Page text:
Burnley Wharf to be restored

Published: Wednesday, 04 August 2021

THE transformation of derelict buildings at Finsley Gate Wharf will see the restoration of Burnley Wharf.

The £2.9 million restoration of this historic wharf at Burnley on the Leeds & Liverpool Canal has  undergone a transformation into a new community heritage and learning hub, café bar, restaurant, function room, guest house and garden.

Major benefits to the town

The restoration by Canal & River Trust, is stated to bring major benefits to the former textile town, with the complex including a working forge which will be firing up for regular demonstrations, thanks to two local blacksmiths. Residents and visitors alike will be able to enjoy a wide variety of activities from yoga, paddle-boarding and canoeing sessions to craft classes, school visits, heritage tours, light refreshments and dining.

Opened in 1801, Finsley Gate was an important regional boating centre in the 19th century, fuelling the Industrial Revolution. Known locally as Mile Wharf, it is located on a sharp bend next to Burnley’s famous mile long embankment across the Calder Valley.

Funded by grants

Funded by grants from the National Lottery Heritage Fund, the European Regional Development Fund and supported by Burnley Borough Council, the restored complex is set to bring major economic and cultural benefits to the town, as the arrival of the canal did over 200 years ago.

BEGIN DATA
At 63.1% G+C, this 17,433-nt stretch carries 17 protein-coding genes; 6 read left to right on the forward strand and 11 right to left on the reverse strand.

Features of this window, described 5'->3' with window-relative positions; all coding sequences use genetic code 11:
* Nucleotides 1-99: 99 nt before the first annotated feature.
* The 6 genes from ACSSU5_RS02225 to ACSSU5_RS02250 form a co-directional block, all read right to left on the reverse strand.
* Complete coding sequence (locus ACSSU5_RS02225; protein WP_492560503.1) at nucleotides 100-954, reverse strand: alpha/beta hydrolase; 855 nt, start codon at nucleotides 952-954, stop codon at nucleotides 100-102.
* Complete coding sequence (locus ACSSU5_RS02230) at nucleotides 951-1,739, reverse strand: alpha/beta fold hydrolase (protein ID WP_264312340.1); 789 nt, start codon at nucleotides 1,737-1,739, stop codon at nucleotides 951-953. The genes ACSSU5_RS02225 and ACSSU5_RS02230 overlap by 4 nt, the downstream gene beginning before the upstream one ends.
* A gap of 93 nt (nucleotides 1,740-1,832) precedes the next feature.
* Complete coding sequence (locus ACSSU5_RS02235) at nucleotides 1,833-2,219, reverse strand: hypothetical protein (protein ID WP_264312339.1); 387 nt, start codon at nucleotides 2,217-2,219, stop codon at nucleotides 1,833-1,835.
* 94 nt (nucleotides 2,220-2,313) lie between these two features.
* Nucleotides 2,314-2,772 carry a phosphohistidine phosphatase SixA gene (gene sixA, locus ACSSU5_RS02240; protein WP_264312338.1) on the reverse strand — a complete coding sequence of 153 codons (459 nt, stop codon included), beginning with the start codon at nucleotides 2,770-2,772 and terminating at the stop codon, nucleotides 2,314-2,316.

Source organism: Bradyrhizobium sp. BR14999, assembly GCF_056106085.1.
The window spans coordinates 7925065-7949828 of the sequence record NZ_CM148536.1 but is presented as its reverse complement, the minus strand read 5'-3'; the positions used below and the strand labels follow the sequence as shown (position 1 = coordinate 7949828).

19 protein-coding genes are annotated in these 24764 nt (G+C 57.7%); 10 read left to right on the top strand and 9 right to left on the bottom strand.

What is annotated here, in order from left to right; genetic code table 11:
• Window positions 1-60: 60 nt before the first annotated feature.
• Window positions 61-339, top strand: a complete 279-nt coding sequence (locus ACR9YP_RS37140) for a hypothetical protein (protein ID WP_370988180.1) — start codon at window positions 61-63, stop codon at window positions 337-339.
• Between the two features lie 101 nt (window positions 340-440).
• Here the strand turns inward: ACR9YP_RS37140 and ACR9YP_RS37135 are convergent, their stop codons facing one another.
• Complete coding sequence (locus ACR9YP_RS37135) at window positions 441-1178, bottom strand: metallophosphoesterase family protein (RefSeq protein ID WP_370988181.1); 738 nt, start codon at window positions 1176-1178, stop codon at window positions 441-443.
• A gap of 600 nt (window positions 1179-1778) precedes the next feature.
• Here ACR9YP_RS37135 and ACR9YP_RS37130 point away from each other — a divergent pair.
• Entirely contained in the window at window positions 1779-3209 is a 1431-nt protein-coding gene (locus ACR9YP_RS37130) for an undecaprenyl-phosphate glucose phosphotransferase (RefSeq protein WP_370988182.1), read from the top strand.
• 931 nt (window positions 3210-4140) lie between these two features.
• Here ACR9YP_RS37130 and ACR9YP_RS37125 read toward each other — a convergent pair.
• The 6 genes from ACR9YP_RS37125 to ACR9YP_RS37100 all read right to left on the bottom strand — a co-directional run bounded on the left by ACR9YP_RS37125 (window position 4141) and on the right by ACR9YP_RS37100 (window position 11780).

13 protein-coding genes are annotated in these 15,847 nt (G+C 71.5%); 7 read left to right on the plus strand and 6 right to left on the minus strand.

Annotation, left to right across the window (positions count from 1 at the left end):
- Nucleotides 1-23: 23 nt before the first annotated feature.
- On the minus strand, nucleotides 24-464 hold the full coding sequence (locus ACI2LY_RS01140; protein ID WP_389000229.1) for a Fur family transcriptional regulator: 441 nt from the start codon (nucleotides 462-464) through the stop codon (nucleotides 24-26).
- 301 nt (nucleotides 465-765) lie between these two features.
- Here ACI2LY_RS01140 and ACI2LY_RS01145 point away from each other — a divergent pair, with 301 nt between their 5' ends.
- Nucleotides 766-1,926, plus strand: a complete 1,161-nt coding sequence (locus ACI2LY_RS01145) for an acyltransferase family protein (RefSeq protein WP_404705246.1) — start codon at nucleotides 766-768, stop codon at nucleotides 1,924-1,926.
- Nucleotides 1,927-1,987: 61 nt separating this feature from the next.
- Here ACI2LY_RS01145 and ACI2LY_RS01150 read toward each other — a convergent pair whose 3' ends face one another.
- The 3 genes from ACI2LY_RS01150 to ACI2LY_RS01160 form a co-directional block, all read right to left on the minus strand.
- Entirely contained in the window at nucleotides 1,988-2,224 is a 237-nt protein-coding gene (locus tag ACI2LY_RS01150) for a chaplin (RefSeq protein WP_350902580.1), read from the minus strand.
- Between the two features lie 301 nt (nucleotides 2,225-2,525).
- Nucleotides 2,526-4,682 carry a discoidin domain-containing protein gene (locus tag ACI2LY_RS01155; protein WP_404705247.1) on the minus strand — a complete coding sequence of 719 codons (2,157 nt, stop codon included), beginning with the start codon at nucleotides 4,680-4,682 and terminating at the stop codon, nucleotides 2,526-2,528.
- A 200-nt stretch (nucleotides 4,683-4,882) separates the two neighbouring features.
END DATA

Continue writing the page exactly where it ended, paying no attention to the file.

In the 1880s, Burnley was the largest cotton-producing town in the world and by the turn of the century it boasted more than 100,000 looms, with 90% of the town’s population employed in the industry. This thriving economy was supported by the canal which brought cotton from America, coal from the nearby pits, water to power the steam engines and a route to world trade.

By the mid-20th Century, the majority of the cotton mills had closed and commercial traffic on the canal had declined. The Finsley Gate site continued to be used as an operational office and yard for the canal, but was closed in 1995 and has remained empty ever since.

Brought back to life

Daniel Greenhalgh, North West Director of the Canal & River Trust, explained:

“It has been a long-held dream to create a new use for these fantastic Grade II Listed stone buildings, so it is wonderful to see the wharf brought back to life in such spectacular fashion. The buildings have been sensitively restored to modern 21st century standards whilst carefully conserving their unique heritage value.

“Where canals once brought prosperity through trade, they have now been reinvented as a brilliant place for people to spend their leisure time, get fit, enjoy the outdoors and feel healthier.

“Finsley Gate promises to be a huge community asset and this opening is just the beginning of a long term commitment from the trust to ensure the canal continues to make a vital contribution to the life of the town.”